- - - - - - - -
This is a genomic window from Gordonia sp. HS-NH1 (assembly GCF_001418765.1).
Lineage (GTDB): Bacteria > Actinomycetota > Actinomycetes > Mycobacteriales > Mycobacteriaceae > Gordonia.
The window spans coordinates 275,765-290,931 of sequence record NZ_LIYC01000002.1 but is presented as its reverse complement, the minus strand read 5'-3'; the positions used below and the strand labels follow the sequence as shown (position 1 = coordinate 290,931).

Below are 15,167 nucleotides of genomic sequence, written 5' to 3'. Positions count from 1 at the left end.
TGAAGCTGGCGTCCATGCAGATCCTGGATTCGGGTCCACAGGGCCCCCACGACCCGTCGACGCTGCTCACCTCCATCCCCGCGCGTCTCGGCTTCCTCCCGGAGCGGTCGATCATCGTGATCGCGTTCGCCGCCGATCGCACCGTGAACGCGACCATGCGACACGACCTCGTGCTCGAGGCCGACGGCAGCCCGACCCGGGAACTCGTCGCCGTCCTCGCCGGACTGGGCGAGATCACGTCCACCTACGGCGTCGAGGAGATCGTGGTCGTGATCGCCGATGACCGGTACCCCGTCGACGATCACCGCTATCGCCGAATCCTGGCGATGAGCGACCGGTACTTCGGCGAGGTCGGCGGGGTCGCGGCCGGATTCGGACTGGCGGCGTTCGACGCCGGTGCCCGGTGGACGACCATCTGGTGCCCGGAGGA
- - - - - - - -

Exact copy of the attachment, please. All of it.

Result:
This is a genomic window from Gordonia sp. HS-NH1 (assembly GCF_001418765.1).
Lineage (GTDB): Bacteria > Actinomycetota > Actinomycetes > Mycobacteriales > Mycobacteriaceae > Gordonia.
The window spans coordinates 275,765-290,931 of sequence record NZ_LIYC01000002.1 but is presented as its reverse complement, the minus strand read 5'-3'; the positions used below and the strand labels follow the sequence as shown (position 1 = coordinate 290,931).

Below are 15,167 nucleotides of genomic sequence, written 5' to 3'. Positions count from 1 at the left end.
TGAAGCTGGCGTCCATGCAGATCCTGGATTCGGGTCCACAGGGCCCCCACGACCCGTCGACGCTGCTCACCTCCATCCCCGCGCGTCTCGGCTTCCTCCCGGAGCGGTCGATCATCGTGATCGCGTTCGCCGCCGATCGCACCGTGAACGCGACCATGCGACACGACCTCGTGCTCGAGGCCGACGGCAGCCCGACCCGGGAACTCGTCGCCGTCCTCGCCGGACTGGGCGAGATCACGTCCACCTACGGCGTCGAGGAGATCGTGGTCGTGATCGCCGATGACCGGTACCCCGTCGACGATCACCGCTATCGCCGAATCCTGGCGATGAGCGACCGGTACTTCGGCGAGGTCGGCGGGGTCGCGGCCGGATTCGGACTGGCGGCGTTCGACGCCGGTGCCCGGTGGACGACCATCTGGTGCCCGGAGGA